This project has received funding from the European Research Council (ERC) under the European Union’s Horizon 2020 research and innovation programme under grant agreement No. 759677.
After 6 million years of human evolution, our ancestors took to the sea….
Origins of seafaring to Sahul
The ACROSS project takes an interdisciplinary approach to researching some of the earliest seafaring in human history: that between the Sunda shelf (Island South East Asia) and Sahul (Australia and New Guinea).
The chronology, and notion, of ‘arrival’ of people in Sahul is debated, with the accepted ontology of many Aboriginal peoples that they have been on country since the Creation, from ‘time immemorial’ (Uluru Statement from the Heart, 2017). Whilst the nature and timing of the peopling of Australia within western science, places this dispersal within the wider context of global ‘colonization’, potentially between 65,000-50,000 years ago. This represents some of the earliest evidence of modern human occupation outside Africa, yet, even at the greatest sea-level lowstand, the peopling of Sahul would have involved seafaring.
It is the maritime nature of this dispersal which makes it so important to questions of technological, cognitive and social human development. These issues have traditionally been the preserve of archaeologists but with a multidisciplinary approach that embraces a unique combination of marine geoarchaeology, oceanography and archaeogenetics, we have the opportunity to bring together and examine different data sources, in order to question the When, Where, Who and How of the earliest ocean crossings in world history.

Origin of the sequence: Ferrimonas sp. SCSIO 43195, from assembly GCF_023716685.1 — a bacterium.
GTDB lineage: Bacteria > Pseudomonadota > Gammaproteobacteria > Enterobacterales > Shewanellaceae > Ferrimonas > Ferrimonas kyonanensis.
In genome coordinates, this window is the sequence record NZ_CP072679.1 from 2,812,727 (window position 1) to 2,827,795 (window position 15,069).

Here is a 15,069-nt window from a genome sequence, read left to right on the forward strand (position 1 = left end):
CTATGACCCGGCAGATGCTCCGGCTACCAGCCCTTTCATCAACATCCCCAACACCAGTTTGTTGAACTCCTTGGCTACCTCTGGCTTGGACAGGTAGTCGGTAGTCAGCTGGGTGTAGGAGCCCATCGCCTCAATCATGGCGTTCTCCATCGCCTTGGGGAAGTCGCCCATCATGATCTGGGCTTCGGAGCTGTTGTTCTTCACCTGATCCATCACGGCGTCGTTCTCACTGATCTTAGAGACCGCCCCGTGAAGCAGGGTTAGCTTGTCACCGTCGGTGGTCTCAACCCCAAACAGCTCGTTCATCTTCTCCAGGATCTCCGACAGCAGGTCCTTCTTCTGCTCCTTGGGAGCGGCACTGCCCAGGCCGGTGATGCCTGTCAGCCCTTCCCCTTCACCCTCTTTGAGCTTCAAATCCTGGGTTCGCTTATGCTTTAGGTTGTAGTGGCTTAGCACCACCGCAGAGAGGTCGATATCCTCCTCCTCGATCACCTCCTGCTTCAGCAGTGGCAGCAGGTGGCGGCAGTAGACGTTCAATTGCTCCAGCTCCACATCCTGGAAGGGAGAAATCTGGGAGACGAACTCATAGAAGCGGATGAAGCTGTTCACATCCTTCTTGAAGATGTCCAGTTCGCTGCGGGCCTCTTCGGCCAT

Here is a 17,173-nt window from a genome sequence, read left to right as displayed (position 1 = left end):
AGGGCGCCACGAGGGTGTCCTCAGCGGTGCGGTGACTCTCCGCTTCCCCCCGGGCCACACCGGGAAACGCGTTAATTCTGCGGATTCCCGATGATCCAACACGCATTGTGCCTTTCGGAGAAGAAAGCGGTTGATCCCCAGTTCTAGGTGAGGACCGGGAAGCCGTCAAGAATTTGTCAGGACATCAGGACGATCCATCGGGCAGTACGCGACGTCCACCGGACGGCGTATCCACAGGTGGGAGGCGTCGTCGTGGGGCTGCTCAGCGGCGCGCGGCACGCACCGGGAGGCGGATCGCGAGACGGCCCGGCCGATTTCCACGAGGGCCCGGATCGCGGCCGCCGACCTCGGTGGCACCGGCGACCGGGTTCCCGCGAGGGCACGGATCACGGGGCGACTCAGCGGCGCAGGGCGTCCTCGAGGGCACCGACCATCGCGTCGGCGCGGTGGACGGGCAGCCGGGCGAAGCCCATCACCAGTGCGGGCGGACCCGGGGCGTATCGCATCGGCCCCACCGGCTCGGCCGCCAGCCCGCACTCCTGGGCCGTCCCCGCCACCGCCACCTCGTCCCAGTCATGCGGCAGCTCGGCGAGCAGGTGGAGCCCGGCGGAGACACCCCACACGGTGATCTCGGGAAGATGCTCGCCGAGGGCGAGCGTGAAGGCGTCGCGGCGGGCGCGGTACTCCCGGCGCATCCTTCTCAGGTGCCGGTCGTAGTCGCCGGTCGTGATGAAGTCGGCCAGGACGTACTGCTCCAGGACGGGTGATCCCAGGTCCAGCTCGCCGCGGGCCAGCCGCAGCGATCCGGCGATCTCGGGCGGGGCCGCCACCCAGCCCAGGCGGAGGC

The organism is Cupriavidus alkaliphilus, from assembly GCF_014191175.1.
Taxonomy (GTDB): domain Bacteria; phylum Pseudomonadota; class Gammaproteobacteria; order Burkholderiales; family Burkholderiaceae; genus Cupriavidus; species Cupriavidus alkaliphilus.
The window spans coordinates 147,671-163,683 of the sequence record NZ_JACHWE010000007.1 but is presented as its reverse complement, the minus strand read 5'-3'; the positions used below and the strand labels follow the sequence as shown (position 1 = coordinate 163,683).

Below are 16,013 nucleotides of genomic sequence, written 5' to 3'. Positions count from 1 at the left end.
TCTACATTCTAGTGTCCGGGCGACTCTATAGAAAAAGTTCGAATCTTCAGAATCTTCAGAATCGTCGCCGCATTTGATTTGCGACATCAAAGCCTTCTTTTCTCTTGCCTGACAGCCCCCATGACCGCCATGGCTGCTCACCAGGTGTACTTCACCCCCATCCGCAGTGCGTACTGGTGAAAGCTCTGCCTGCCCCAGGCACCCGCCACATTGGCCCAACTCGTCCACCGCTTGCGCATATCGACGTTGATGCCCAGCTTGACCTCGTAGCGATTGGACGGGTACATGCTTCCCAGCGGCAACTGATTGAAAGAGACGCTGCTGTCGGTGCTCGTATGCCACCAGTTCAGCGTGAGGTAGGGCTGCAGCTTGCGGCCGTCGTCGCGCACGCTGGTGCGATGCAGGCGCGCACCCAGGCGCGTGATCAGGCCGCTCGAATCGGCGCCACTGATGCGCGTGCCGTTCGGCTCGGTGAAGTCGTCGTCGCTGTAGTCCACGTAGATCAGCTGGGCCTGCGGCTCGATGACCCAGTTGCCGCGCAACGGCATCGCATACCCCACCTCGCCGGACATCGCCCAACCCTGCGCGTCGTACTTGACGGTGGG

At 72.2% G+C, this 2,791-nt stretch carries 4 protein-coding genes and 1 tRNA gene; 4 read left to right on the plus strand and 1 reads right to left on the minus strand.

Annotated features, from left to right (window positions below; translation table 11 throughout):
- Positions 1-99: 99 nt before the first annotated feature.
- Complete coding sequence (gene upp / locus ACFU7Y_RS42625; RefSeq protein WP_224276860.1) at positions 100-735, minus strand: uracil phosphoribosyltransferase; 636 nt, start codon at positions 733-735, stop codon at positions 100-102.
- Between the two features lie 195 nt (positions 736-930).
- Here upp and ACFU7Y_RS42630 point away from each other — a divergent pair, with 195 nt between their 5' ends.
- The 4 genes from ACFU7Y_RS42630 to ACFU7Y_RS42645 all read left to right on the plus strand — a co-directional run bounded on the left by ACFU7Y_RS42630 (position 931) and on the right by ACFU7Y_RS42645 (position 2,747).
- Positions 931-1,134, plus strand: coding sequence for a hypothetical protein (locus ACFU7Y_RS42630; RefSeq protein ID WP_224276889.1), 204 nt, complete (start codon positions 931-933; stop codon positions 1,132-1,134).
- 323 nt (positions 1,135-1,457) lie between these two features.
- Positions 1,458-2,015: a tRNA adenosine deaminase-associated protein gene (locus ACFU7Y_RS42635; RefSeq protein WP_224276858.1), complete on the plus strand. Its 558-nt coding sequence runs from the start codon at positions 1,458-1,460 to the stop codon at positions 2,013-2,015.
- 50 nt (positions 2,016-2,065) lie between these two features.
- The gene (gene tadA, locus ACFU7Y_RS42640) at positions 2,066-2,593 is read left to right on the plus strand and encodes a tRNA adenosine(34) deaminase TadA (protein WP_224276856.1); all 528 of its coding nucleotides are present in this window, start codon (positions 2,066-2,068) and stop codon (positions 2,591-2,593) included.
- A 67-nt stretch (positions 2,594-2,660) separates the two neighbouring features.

- To implement an interdisciplinary, high resolution approach to understand the evidence we have for early seafaring and movement of people into Sahul through research into palaeolandscapes, hydrodynamics and population movement.
- To further question the nature and timing of movement into Sahul
- To further question routing and likely duration of voyages, intentionality and risk
- To map now submerged palaeolandscapes through the integration of onshore and offshore data.
Acknowledgement of Country
ACROSS acknowledges the Aboriginal and Torres Strait Islander peoples as the Traditional Custodians of the seas and lands on which we undertake our Australian research. We pay our respects to Elders past, present and emerging